Many companies are planning on reducing on-site staff to maintain 50 percent capacity in physical offices through rotation of employees or designated “in-office days.” A continual large percentage of remote workers can curtail effective collaboration, which turned out to be the main reason some employees—such as those surveyed recently at Nutanix—want to return to the office at all.
Some companies are rethinking the need for an office altogether. Without an office and staffed with people scattered across states or countries, organizations could significantly reduce or eliminate the need for regular travel to headquarters. A virtual workforce would also enable companies to seek out the best talent wherever they can find it, and not have to be limited to one specific geographical region.
"This is an opportunity to scrap the idea that big cities are the only places where meaningful work can happen because we know firsthand that isn't true," Travis Robinson, the head of diversity, inclusion and belonging at Spotify, in an interview with Insider.
Work From Home Pitfalls
Despite the many perks, some experts still say the concept has its flaws.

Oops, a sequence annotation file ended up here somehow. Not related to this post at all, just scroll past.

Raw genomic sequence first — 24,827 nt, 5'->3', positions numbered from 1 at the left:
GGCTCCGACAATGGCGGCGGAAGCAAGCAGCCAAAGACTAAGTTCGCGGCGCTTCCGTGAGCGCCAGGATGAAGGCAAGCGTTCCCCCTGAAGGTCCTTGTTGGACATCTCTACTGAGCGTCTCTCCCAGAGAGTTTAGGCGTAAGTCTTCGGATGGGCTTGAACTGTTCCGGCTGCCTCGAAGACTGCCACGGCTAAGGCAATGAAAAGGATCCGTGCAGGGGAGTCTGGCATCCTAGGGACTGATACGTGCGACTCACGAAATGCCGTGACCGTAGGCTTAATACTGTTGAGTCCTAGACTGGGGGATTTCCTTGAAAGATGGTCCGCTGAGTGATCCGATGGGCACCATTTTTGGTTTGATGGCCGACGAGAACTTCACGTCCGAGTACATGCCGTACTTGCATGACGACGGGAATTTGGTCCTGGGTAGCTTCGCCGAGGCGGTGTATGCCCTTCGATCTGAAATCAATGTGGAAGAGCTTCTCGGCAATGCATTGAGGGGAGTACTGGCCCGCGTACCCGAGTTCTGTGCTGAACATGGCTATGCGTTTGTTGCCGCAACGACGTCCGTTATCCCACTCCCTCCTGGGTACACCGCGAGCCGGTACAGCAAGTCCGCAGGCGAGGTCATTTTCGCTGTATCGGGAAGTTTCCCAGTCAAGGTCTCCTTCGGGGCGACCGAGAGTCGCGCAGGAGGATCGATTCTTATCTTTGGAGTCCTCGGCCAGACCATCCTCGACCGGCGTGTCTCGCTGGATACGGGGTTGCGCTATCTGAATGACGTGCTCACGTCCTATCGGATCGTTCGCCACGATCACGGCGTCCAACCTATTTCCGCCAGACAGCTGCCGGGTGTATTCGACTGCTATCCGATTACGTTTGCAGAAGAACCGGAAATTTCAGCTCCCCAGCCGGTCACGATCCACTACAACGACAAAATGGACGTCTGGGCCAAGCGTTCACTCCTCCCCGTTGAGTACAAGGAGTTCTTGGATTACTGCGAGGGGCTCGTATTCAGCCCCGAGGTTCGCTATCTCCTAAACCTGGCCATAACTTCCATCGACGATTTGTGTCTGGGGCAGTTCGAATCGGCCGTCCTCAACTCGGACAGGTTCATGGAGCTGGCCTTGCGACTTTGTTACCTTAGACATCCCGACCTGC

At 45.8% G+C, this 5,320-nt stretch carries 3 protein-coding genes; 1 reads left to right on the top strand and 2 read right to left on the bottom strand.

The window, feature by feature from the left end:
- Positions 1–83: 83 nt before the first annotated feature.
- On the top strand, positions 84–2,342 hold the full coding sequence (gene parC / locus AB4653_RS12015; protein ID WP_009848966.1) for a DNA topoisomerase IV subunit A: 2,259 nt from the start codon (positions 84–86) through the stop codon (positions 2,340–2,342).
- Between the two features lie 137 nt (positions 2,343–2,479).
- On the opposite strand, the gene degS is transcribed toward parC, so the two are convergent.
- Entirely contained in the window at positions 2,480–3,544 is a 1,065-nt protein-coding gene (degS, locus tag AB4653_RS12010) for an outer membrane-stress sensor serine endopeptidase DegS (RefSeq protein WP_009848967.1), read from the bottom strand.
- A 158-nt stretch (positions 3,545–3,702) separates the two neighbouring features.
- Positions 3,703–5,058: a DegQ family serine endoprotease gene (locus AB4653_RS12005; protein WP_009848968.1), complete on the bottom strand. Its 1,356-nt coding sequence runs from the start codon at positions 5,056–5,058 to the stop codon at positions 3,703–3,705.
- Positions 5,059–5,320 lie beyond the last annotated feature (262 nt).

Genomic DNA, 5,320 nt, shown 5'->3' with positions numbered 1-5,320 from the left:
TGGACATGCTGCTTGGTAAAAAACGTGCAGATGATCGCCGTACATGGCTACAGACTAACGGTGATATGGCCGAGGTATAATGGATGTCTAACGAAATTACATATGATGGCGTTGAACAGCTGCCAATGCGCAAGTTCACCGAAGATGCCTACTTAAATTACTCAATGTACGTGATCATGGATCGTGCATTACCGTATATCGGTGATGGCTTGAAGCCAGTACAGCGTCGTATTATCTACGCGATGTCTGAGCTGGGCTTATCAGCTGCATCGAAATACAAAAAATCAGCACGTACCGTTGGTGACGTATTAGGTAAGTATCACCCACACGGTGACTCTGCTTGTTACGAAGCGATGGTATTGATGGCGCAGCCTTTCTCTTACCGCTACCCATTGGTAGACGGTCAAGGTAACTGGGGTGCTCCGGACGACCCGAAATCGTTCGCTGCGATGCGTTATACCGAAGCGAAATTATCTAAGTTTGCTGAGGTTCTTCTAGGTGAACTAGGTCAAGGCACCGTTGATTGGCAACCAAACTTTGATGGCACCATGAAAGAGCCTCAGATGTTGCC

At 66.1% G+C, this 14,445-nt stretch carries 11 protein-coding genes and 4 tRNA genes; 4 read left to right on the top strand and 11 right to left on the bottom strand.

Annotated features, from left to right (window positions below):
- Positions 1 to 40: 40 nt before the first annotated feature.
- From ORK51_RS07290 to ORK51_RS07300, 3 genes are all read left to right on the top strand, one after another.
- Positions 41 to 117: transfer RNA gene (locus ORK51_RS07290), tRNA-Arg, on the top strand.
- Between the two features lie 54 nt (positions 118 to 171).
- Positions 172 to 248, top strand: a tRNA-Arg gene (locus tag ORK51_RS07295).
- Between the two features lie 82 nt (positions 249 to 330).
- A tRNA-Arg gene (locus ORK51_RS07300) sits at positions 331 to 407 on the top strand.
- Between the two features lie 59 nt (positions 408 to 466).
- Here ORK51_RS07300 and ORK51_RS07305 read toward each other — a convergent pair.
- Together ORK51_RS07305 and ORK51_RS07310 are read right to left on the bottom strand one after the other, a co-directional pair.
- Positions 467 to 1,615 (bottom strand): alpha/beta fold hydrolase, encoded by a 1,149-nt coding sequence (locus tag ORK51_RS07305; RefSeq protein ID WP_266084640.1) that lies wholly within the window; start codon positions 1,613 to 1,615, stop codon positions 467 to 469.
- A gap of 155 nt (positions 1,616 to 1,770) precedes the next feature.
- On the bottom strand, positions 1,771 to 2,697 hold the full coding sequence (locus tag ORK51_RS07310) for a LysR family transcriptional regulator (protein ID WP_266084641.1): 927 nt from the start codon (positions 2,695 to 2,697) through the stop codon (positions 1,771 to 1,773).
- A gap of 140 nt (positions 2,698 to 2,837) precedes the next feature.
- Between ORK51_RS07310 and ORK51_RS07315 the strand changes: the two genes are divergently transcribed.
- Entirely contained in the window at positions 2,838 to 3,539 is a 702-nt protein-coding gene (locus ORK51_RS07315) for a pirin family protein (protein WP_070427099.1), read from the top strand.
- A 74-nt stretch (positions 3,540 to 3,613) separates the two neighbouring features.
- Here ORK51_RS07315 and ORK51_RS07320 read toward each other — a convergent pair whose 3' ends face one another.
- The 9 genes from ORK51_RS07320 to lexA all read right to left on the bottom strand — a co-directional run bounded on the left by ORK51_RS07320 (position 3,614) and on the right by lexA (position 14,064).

It’s one thing to be forced to work from home and make it work well enough for the time being, and something else entirely to adopt a permanent remote work strategy as an integral part of company culture.
What is good enough in the short term can become laborious or ineffective in the long run when the technology isn’t improving as quickly as you want and methods for driving strong communication and building trust among virtual team members, for instance, haven’t been well thought out or clearly defined.
"Many business leaders think that 'going remote' is as simple as sending a worker away from the office, equipped with a laptop and a to-do list," said Laurel Farrer, founder of the Remote Work Association and CEO of Distribute Consulting, in an interview with Insider. "Unfortunately, it's not that simple. In fact, when the correct policies and procedures are not created to support off-site employees, terrible consequences are likely to occur."
As companies adapt to remote work, thoughtful leaders need to find solutions to encourage collaboration, decrease digital miscommunication, and simulate a workplace structure for employees.
Remote work doesn’t work for everyone, so companies get creative.
Regardless of whether they end up working from home forever, employees at Twitter, Square, and other technology companies are fortunate that they even have that option.
In addition to the tech sector, other industries are well-suited to at least partial remote work capabilities, including finance, insurance, administrative and professional services, management, marketing, and government.